People with long terms conditions are twice as likely to be admitted to hospital and stay in hospital longer than people without them.
The health and social care system in Scotland is struggling to keep pace with these extra demands and to meet patients’ and service users’ needs is an ongoing challenge given the reducing real term funding available for the NHS, local authorities and HSCPs.
Scottish Government predictions:
Source: Achieving sustainable quality in Scotland’s healthcare – A 20:20 vision
There is a finite budget to spend on healthcare and this increasing demand will simply not be met if we continue to do things the way we do them now and unless we work to change how services are accessed and used.
As well as the obvious financial constraints, increasing reliance on hospital care is simply not in the best interests of all patients.
Too often, older patients in particular are admitted to hospital, sometimes for long periods, which can result in loss of independence and increased levels of confusion through a change of environment.
There is also a concern that for some patients the increased use of investigation and treatment in hospital, including the use of many drugs at one time, may in fact, result in excessive side effects in older people.
For some, a stay in hospital might encourage over-treatment and over-medicalisation when a package of assessment, care, rehabilitation and support in the community would be better for them.
To improve the health of Greater Glasgow and Clyde, and to meet the demands of us all as we live longer, we need a fu...
To improve the health of Greater Glasgow and Clyde, and to meet the demands of us all as we live longer, we need a fundamental move away from a ‘fix and treat’ approach to our health and social care to one based on anticipation, prevention and self-management.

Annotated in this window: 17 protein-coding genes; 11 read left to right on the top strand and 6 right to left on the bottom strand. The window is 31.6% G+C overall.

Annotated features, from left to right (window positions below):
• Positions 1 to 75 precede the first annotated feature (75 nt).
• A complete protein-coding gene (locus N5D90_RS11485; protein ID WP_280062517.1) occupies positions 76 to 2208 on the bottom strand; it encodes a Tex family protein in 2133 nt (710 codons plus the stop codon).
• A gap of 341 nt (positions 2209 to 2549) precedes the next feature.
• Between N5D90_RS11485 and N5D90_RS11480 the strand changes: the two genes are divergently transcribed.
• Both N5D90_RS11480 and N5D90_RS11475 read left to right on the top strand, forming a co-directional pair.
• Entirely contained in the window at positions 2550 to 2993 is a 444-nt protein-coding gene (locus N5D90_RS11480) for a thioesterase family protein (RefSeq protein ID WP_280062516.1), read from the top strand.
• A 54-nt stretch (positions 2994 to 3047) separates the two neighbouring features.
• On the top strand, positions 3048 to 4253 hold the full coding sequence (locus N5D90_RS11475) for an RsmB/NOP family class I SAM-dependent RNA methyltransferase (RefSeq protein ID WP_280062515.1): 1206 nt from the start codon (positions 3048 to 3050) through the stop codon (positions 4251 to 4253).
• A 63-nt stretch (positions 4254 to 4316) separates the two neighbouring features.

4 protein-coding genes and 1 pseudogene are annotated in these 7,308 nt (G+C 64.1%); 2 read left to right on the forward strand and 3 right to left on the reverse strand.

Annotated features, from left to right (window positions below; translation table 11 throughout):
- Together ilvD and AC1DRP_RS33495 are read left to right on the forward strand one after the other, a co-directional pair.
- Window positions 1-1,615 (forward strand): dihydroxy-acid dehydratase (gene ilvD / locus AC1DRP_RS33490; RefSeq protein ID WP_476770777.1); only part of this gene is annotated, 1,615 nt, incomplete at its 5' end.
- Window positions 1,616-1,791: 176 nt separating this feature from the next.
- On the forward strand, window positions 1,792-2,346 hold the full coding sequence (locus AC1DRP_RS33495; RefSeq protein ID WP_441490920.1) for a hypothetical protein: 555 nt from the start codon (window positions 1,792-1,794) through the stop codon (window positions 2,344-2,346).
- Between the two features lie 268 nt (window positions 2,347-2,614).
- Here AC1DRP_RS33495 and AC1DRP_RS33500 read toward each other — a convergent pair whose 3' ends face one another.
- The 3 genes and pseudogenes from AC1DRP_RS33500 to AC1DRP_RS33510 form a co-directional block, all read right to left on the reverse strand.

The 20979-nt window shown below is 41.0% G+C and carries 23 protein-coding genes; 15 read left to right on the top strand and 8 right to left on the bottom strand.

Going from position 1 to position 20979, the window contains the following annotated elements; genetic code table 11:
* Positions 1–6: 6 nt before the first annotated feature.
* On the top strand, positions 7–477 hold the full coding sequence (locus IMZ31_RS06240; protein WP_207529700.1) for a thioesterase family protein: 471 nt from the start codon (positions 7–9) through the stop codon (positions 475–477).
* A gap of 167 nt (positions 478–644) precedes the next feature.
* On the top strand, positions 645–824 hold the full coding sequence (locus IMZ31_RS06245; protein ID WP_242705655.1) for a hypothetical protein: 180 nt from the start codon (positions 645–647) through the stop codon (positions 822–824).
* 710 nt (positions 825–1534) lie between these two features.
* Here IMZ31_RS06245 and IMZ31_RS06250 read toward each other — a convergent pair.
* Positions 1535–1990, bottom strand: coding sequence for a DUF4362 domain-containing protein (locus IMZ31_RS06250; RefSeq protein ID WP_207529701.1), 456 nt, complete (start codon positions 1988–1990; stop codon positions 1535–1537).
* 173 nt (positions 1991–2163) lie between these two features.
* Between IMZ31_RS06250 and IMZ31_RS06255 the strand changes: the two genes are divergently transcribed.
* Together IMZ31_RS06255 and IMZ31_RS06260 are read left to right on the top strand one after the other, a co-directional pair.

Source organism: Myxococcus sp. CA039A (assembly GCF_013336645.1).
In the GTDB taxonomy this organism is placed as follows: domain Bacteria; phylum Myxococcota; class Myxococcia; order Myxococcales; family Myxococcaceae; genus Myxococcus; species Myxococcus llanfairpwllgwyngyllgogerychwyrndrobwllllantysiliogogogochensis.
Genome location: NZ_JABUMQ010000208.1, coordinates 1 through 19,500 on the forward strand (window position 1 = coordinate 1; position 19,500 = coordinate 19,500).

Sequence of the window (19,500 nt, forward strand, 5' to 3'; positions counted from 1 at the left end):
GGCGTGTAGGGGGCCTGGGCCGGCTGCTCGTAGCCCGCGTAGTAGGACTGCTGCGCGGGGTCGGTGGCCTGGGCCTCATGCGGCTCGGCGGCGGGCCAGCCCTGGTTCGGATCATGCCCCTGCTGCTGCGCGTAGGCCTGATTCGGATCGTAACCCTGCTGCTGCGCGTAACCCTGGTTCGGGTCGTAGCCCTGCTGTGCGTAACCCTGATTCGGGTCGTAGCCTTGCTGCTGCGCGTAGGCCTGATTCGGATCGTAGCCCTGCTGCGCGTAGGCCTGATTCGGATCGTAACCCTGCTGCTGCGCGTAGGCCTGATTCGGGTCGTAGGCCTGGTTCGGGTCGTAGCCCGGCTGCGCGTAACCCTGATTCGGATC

When people need care, this should be delivered wherever possible in the community supported by integrated health and social care services.
We need to put in place arrangements to stop people being admitted to hospital unnecessarily.
Patients who need hospital care should have this done as a day case whenever possible.
Patients should be helped to understand when and how they should use healthcare and social care services and when to use their A&E, GP Out of Hours services or other community services.
It is important to get the right support at the right time by the right people to do this. We need to:
In striving to provide relief from discomfort, illness and death, modern medicine can sometimes over-reach itself and provide treatment that is of little long-term benefit to the patient.
This is especially true when a person has multiple conditions, each of which has its own list of recommended medicines and treatments.
We need to move away from the ‘doctor knows best’ culture and more fully involve patients in the decisions about their care. Our clinicians need to to involve and discuss with their patients what is important for them as individuals – which may be deciding not to have treatment.
Health and Social Care Partnerships have been introduced to change the way key services are planned and delivered, with greater emphasis on supporting people in their own homes and communities and less inappropriate use of hospitals and care homes.
The development of these partnerships has created real opportunities to make better use of resources and to provide alternative care outside of hospital settings and in the community and deliver better support for the growing number of older people and people with long-term conditions.
HSCPs work to support people to improve their own health and wellbeing and live in good health for longer, remaining at home or closer to homes, connected to their families and their communities.
Most people need care that can be provided in settings other than hospitals which should provide care that can’t be provided anywhere else.
Health and Social Care Partnerships are now working across the whole of Greater Glasgow and Clyde, integrating local services provided through GPs, district nurses and community services through local authorities with those provided by our acute hospitals – actively bringing care closer to home or at home for everyone who needs it.
Within Greater Glasgow and Clyde, there are six Health and Social Care Partnerships. Together with NHS Greater Glasg...
Within Greater Glasgow and Clyde, there are six Health and Social Care Partnerships.